# Solving $x^3=y$ in a group whose order is not divisible by $3$.

Let $G$ be a finite group whose order is not divisible by $3$. Show that for every $g∈G$ there exists an $h∈G$ such that $g=h^3$.

How can I solve this problem? Can anyone help me please?

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Consider the cyclic subgroup generated by $g$... – Henning Makholm Dec 31 '12 at 2:42

Hint: Since $3\nmid |G|,$ $gcd(|G|,3)=1$ and it follows from Bézout's identity that we can find a and b, such that $3a+|G|b=1.$

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Yes...so? I still don't see it clearly from what you wrote. – DonAntonio Dec 31 '12 at 2:50
@DonAntonio Given $g\in G,$ consider $h=g^a.$ $g=g^{3a+|G|b}=(g^a)^3.$ – ՃՃՃ Dec 31 '12 at 2:53
+1 Very nice! Didn't see that one...though I think directly is slightly clearer: $$g\in G\Longrightarrow g=g^1=g^{3a}g^{b|G|}=(g^a)^3$$ – DonAntonio Dec 31 '12 at 2:57
@DonAntonio You're right, that makes it clearer :-) – ՃՃՃ Dec 31 '12 at 2:59
Clearly one can also use $|g|$ in place of $|G|$, but using the latter allows us to find cube roots for all elements of $G$ with just one exponent $a$. – peoplepower Dec 31 '12 at 3:03

Since $3$ does not divide $|G|$, we have one of the following situations:

• Case I: $|G| \equiv 2 \pmod 3$. Hence $|G|+1 \equiv 0 \pmod 3$ so $$(\underbrace{g^{(|G|+1)/3}}_{\text{let this be } h})^3=g^{|G|+1}=g$$ by Lagrange's Theorem.

• Case II: $|G| \equiv 1 \pmod 3$. Hence $2|G|+1 \equiv 0 \pmod 3$ so $$(\underbrace{g^{(2|G|+1)/3}}_{\text{let this be } h})^3=g^{2|G|+1}=g$$ by Lagrange's Theorem.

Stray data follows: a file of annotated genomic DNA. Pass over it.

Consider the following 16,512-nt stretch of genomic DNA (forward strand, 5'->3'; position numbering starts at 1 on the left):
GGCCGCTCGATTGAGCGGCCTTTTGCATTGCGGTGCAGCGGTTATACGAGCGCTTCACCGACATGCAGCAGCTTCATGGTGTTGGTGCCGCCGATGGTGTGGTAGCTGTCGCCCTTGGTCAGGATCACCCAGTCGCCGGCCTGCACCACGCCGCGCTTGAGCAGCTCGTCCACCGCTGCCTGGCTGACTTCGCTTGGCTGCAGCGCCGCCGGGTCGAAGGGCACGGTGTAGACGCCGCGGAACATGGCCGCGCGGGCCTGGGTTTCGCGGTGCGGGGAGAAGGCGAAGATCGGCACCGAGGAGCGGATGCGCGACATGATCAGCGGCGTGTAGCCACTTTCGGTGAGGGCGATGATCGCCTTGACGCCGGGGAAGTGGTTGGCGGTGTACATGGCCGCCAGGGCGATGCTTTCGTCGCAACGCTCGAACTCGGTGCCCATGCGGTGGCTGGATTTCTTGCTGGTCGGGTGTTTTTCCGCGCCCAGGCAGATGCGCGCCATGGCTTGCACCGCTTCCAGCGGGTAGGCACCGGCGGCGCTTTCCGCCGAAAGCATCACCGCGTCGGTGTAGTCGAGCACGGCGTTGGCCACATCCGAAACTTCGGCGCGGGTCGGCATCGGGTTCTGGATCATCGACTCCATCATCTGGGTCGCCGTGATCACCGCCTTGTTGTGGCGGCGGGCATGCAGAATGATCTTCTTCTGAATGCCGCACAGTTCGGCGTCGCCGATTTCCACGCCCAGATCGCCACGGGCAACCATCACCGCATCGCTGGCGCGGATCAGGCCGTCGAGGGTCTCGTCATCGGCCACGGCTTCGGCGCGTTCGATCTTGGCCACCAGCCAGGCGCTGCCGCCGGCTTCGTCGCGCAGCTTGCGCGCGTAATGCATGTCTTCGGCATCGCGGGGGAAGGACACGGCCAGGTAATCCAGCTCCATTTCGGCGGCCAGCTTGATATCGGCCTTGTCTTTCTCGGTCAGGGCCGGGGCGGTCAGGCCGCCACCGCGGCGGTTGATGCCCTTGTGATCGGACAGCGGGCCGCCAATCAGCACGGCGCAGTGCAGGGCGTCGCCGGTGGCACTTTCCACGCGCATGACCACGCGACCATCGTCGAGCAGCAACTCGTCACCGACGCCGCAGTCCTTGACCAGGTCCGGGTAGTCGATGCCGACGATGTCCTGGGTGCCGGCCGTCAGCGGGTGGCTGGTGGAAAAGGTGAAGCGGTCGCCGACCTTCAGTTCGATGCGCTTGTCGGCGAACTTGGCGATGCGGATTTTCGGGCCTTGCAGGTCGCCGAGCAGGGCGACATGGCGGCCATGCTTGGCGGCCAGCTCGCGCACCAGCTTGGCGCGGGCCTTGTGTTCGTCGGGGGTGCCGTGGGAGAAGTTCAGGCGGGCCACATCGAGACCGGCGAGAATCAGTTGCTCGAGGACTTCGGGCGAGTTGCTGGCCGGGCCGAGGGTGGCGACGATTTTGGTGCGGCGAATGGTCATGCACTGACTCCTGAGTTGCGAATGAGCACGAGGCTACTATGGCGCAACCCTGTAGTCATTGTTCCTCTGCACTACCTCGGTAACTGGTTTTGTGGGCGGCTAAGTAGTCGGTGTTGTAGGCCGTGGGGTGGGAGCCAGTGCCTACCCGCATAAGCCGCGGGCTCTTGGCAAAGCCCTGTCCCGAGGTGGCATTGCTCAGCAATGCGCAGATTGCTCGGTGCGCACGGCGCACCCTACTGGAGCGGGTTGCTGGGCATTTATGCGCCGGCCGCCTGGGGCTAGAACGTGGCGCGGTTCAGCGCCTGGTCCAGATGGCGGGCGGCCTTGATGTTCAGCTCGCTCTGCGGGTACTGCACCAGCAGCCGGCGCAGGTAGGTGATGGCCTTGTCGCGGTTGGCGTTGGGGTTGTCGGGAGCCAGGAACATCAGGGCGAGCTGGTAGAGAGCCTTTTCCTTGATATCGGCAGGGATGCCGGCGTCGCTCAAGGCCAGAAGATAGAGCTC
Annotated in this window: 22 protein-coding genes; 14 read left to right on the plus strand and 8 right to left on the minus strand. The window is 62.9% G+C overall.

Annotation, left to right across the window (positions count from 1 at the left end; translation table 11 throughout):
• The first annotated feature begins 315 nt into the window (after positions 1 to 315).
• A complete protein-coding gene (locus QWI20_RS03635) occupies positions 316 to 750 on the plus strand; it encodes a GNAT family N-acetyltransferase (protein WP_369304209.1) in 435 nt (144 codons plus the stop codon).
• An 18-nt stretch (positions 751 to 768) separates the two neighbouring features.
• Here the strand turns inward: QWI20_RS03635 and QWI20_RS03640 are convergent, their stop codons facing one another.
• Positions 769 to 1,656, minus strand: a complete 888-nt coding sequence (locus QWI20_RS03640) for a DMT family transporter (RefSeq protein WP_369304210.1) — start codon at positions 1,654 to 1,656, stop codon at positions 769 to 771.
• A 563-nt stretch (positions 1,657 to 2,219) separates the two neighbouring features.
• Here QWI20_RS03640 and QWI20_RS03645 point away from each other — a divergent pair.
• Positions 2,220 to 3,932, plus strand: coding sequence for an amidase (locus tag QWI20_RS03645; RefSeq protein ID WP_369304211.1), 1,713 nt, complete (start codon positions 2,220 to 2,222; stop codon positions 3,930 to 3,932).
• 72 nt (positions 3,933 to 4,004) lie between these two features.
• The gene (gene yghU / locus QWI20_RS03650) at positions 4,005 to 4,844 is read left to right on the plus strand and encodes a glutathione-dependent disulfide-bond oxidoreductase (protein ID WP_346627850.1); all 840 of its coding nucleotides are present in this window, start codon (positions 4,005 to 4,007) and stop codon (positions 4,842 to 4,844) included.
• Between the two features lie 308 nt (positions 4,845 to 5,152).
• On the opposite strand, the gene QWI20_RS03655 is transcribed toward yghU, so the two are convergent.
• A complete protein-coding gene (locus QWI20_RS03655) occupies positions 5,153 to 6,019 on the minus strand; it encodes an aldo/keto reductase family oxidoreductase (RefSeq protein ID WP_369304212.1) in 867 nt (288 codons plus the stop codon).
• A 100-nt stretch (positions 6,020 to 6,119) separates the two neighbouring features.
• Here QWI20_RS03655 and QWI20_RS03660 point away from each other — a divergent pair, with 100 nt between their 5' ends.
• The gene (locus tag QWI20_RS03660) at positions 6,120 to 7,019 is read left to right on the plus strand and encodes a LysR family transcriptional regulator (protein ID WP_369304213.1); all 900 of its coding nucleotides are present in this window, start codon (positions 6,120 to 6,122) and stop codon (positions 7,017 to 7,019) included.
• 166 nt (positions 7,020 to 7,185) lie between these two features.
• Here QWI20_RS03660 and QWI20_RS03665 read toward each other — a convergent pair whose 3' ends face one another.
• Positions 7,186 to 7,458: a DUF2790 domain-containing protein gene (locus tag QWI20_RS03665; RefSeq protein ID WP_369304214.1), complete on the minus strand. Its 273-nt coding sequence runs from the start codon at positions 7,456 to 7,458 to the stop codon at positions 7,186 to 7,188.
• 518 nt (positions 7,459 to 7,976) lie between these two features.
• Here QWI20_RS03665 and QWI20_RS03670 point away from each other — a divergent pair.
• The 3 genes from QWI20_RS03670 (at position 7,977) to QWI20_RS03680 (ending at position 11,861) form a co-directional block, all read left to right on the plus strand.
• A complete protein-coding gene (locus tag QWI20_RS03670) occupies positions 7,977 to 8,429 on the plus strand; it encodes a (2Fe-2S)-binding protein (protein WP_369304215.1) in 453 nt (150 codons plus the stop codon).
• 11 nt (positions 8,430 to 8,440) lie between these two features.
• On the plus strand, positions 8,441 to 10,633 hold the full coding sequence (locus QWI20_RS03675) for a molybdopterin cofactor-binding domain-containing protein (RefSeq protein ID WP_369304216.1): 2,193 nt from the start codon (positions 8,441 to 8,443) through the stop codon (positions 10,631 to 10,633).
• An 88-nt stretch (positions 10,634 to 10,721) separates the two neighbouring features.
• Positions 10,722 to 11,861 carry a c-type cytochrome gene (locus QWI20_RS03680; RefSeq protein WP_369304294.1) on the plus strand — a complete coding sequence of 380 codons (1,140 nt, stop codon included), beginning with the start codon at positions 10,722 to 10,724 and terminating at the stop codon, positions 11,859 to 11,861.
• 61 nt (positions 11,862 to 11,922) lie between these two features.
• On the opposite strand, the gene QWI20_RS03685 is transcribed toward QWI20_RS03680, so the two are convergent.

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And $\frac13(|G|+1)(2|G|+1)$ works in all cases. – peoplepower Dec 31 '12 at 3:15

For all $\,x\in G\,$ , define

$$f_x:G\to G\;\;,\;\;f_x(g):=x^{-3}g$$

Now,

$$f_x(g)=f_x(h)\Longleftrightarrow x^{-3}g=x^{-3}h\Longleftrightarrow g=h\Longrightarrow \;\;f_x\,\,\,\text{is}\,\,1-1$$

End the argument now (where do we use that $\,3\nmid |G|\,$?)

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I don't see how this helps? $f_x$ is trivially injective regardless of $G$. – Erick Wong Dec 31 '12 at 3:02
Yes, but if $\,3\mid |G|\,$ then there exists $\,x\in G\,\,\,s.t.\,\,x^3=1\Longrightarrow f_x=Id_G\,$ , so that in that case $\,f_x(g)=1\Longleftrightarrow g=1\,$ and we don't get $\,\exists\,1\neq g\in G\,\,\,s.t.\,\,x^{-3}g=1\Longrightarrow g=x^3\,$ . Of course, we also need finitiness to deduce injective iff surjective. – DonAntonio Dec 31 '12 at 3:08
Anyway, I'd go with use's answer: simplicity and elegancy. – DonAntonio Dec 31 '12 at 3:08
I still don't follow. It sounds suspiciously like you are showing that for every non-trivial $x \in G$ there exists a $g \ne 1$ such that $g = x^3$, which is kinda backwards. – Erick Wong Dec 31 '12 at 3:44